UK trade group the Betting and Gaming Council (BGC) is urging the government to “consider targeted measures” to protect vulnerable players in the long-awaited Gambling Act white paper.
Fresh calls from the BGC followed the release of research it funded which was undertaken by PwC, on reviewing the size of unlicensed gambling in the UK.
The BGC claims the report has uncovered the “shocking scale” of black-market gambling in Europe “following the introduction of strict new measures on regulated operators”.
“Whilst it is not possible to isolate the impact of individual regulatory characteristics, the above assessment suggests that jurisdictions with a higher unlicensed market share tend to exhibit one or more restrictive regulatory or licensing characteristics,” the report says.
Michael Dugher, the BGC’s chief executive, said there is a “danger” the review will grow the black market “substantially”, threatening the industry’s contribution to taxes, employment and “jeopardise the £350m a year which our members currently give to horseracing in sponsorship”.
“This research is stark about the dangers of the black market. We have to learn lessons from abroad, and make the right choice at this dangerous crossroads,” Dugher said.
The report found the percentage of survey respondents who used unlicensed operators over the past year rose from 2.2 percent in 2018/19, when PwC undertook similar research, to 4.5 percent in November 2020, when the latest survey was taken.
Also during the same period, the share of online stakes with unlicensed online operators grew from 1.2 percent to 2.3 percent, corresponding with a doubling of stakes with unlicensed operators from £1.4bn to £2.8bn.
This was despite the frequency of unlicensed operators appearing in the first ten pages of Google search results decreasing from 12 percent to 5 percent.
However, the overall share of gambling website visits to all unlicensed operators fell from 2.5 percent to 2.4 percent, primarily driven by the change in Google search results, according to PwC.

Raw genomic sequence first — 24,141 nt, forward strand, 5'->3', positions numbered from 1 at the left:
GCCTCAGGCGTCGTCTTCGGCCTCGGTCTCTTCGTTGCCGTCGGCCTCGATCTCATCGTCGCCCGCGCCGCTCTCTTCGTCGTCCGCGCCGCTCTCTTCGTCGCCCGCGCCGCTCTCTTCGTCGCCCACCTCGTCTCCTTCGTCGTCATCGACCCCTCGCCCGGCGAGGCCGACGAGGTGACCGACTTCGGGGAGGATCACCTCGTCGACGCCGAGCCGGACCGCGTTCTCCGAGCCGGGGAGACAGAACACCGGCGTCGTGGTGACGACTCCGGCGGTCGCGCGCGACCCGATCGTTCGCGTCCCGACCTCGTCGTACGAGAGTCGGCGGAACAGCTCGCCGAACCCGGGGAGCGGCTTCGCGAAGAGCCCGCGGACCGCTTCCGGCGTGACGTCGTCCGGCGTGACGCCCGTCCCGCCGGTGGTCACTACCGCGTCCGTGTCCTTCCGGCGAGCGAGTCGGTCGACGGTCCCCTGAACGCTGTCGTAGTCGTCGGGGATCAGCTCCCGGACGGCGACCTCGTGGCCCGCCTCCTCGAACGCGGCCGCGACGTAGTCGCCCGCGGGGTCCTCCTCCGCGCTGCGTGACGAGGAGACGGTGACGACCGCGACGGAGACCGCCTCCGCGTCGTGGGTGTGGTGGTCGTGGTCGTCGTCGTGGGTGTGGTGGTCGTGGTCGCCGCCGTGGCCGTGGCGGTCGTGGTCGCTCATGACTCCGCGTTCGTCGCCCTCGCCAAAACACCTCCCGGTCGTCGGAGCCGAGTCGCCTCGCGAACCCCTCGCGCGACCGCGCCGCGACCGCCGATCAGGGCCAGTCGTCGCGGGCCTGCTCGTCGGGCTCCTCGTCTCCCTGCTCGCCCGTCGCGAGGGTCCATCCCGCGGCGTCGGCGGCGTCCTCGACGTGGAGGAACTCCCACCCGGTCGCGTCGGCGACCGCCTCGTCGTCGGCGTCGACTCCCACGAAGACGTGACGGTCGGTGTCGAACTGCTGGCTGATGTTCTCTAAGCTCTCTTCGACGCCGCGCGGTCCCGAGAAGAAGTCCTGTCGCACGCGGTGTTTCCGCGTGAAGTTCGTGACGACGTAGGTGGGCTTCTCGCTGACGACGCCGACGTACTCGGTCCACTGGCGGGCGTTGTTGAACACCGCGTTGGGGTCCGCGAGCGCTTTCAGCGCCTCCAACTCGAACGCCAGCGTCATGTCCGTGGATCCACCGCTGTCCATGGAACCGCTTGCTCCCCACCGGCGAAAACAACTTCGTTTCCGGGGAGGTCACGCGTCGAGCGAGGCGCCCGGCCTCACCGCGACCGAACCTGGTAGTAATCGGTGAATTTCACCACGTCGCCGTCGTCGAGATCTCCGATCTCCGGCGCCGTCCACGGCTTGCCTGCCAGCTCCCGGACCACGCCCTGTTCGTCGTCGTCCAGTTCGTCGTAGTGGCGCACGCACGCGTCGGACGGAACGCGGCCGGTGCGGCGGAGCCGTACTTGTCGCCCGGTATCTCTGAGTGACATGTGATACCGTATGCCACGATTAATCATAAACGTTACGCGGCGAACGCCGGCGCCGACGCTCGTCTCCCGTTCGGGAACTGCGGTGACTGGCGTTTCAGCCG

Online gamblers were then asked if they would look for new operators if faced with a range of potential new restrictions.
Half of the respondents said they would if odds or payouts were decreased and more than 30 percent would if they were asked to provide additional information on affordability or source of funds, as well as if fewer games or products were available.
The research looked into “comparable” jurisdictions, including Norway, which has a state-run monopoly, saying affordability checks and advertising “resulted in a black market that now accounts for over 66 percent of all money staked”.
The Norwegian Gambling Authority (NGA) said it does not know the exact figures on the size of the market, only estimates.
“If you look at the entire gambling market (including land-based) we estimate that approximately 15 percent of Norway’s gambling is with offshore operators,” Atle Hamar, the NGA director-general, told VIXIO.
However, when it comes to online gambling, the NGA estimates 50 percent of Norway's gambling happens offshore, with that percentage falling when online equestrian sports are added to the equation.
The NGA is aware of private analysis giving other estimates, generally due to them using different parameters when estimating the size of the gambling market.
“We see year by year the market is turning towards regulated games. Norway has strict regulatory measures such as a ban against tv-marketing for offshore operators as well as a payment ban, which over the last years has proven to be quite effective,” Hamar said.
The report also claimed 38 percent of Swedish self-excluded players reported still being able to bet online with unlicensed operators, circumventing any player protection measures.
A spokesperson for the Swedish Gambling Authority said it is difficult to comment on the statistics in the report; however, it did conduct a survey last year to try to find out why licensed operators or unlicensed operators are chosen.
The survey found 7 percent of players gambled on a site without a Swedish licence and 12 percent did not know if they had done so.
The most important reason (25 percent) to play on sites without a Swedish gaming licence is odds and winning opportunities, according to the survey, with 21 percent of players using unlicensed sites due to bonus offers and 20 percent using it to dodge self-exclusion bans or avoiding deposit limits.
However, Gustaf Hoffstedt, secretary-general of the Swedish Trade Association for Online Gambling (BOS), told VIXIO that “what the report points out is serious, and the situation is probably even worse”.
Hoffstedt said gambling regulation is a balancing act that must protect consumers and ensure they see licensed offerings as the most attractive.
“Too little care has been taken when it comes to encouraging consumers to gamble within the licensing system, and the consumers who would be most in need of the licensing system's care and protection measures have left in favour of unlicensed gaming, where consumer protection shines with its absence,” Hoffstedt said.